Science & Health

TED Radio Hour
8:01 am
Fri May 22, 2015

How Could Technology Change The Way We Evolve?

Medical ethicist Harvey Fineberg says "neo-evolution" is on the horizon.
James Duncan Davidson Courtesy of TED

Part 4 of the TED Radio Hour episode The Fountain Of Youth

About Harvey Fineberg's TED Talk

Medical ethicist Harvey Fineberg says "neo-evolution" is on the horizon. When it becomes easier to eliminate disease through gene therapy, will we change the trajectory of evolution?

About Harvey Fineberg

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TED Radio Hour
8:01 am
Fri May 22, 2015

How Do You Make An Elderly Worm Feel Young Again?

"We can harness our bodies' own abilities that are kind of kept under wraps to allow the aging process to be slowed down." - Biochemist Cynthia Kenyon
James Duncan Davidson Courtesy of TED

Part 3 of the TED Radio Hour episode The Fountain Of Youth

About Cynthia Kenyon's TED Talk

What controls aging? Biochemist Cynthia Kenyon has found a genetic mutation that can more than double the lifespan of a tiny worm, which points to how we might one day significantly extend human life.

About Cynthia Kenyon

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Goats and Soda
6:36 am
Fri May 22, 2015

How Do You Motivate Kids To Stop Skipping School?

Hanna Barczyk for NPR

It seems like a no-brainer: Offer kids a reward for showing up at school, and their attendance will shoot up. But a recent study of third-graders in a slum in India suggests that incentive schemes can do more harm than good.

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The Salt
2:55 am
Fri May 22, 2015

Revealed: The Ocean's Tiniest Life At The Bottom Of The Food Chain

Plankton collected in the Pacific Ocean with a 0.1mm mesh net. Seen here is a mix of multicellular organisms — small zooplanktonic animals, larvae and single protists (diatoms, dinoflagellates, radiolarians) — the nearly invisible universe at the bottom of the marine food chain.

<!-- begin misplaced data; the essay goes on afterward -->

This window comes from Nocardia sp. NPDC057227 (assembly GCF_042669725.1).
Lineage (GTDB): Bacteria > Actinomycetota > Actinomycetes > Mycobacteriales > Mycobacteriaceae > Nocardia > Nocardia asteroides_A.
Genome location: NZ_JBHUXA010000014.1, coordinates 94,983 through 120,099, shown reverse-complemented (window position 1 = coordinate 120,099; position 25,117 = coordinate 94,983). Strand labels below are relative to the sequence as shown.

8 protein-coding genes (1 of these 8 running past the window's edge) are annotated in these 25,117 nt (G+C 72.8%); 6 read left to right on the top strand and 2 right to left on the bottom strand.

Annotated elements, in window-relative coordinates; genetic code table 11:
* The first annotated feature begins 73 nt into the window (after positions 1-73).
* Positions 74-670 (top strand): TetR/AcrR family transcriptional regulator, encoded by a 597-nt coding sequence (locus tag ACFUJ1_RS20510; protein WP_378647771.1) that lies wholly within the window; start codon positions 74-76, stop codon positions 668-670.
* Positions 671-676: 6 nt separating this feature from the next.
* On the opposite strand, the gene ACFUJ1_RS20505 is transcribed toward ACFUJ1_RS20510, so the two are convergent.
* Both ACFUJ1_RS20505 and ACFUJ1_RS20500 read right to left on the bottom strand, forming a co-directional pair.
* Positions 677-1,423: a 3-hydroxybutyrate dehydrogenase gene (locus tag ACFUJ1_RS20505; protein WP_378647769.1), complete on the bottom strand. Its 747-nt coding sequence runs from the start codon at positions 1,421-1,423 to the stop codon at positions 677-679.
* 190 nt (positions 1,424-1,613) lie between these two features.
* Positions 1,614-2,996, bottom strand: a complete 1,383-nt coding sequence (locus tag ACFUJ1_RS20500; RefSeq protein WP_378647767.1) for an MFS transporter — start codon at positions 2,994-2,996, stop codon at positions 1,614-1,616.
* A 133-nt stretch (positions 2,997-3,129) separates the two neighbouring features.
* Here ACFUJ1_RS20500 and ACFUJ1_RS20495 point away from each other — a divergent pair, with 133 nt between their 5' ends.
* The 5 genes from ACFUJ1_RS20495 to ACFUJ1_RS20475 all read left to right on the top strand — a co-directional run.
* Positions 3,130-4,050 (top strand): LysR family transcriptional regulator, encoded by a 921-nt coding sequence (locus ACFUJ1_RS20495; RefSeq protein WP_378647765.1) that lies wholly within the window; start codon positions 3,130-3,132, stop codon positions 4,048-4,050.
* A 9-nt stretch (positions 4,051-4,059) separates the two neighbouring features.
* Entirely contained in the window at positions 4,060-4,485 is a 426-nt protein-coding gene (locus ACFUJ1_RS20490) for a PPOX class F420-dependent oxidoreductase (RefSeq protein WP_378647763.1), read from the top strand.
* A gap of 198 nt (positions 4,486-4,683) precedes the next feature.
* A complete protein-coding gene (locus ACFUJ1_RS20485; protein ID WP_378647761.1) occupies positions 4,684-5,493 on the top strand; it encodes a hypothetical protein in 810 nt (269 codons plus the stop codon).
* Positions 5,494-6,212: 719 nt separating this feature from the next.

Christian Sardet/CNRS/Tara Expeditions

Originally published on Fri May 22, 2015 4:54 pm

What's at the bottom of the bottom of the food chain? Well, think small ... smaller than you can see.

Tiny life forms in the ocean, too small for the naked eye to see.

There are (and scientists have done the math) trillions of microorganisms in the ocean: plankton, bacteria, krill (they're maybe bigger than "micro," but not by much), viruses, protists and archaea (they're like bacteria, but they aren't bacteria).

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The Salt
3:31 pm
Thu May 21, 2015

Chew On This: The Science Of Great NYC Bagels (It's Not The Water)

Steaming-hot bagels are scooped out of the water in which they were boiled and dumped onto a stainless steel drain board at a bagel bakery in Queens, New York City, 1963. Traditionally, bagels were boiled, but bakers who use the modern method skip this step.
Dan Grossi AP

Originally published on Tue May 26, 2015 9:55 am

One of the first life lessons I picked up in college was this: The secret to the shiny crust and chewy bite prized in New York bagels is boiling. Any other way of cooking them, my Brooklyn born-and-raised, freshman-year roommate told me, is simply unacceptable.

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Shots - Health News
1:10 pm
Thu May 21, 2015

You And Yeast Have More In Common Than You Might Think

This fungus among us — baker's yeast, aka Saccharomyces cerevisiae — is useful for more than just making bread.
iStockphoto

Originally published on Fri May 22, 2015 3:02 pm

Rip open a little package of baker's yeast from the supermarket, peer inside, and you'll see your distant cousin.

That's because we share a common ancestor with yeast, and a new study in the journal Science suggest that we also share hundreds of genes that haven't really changed in a billion years.

Edward Marcotte, a biologist at the University of Texas at Austin, knew that humans and yeast have thousands of similar genes. But, he wondered, how similar are they?

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The Salt
10:57 am
Thu May 21, 2015

Urban Food Forests Make Fruit Free For The Picking

A morning's berry harvest from West Philadelphia's Ogden Orchard includes raspberries, gooseberries, currants, goumis and mulberries.
Courtesy of Philadelphia Orchard Project

Originally published on Thu May 28, 2015 2:41 pm

To discover the new frontier of urban farming, you'll have to look up — and look sharp — for hanging fruit.

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The Two-Way
6:37 am
Thu May 21, 2015

Pipeline Operator In Calif. Spill Reportedly Had History Of Infractions

A helicopter coordinates ships below pulling booms to collect oil from a spill near Refugio State Beach, north of Goleta, Calif., on Wednesday.
Michael A. Mariant AP

Originally published on Thu May 21, 2015 3:29 pm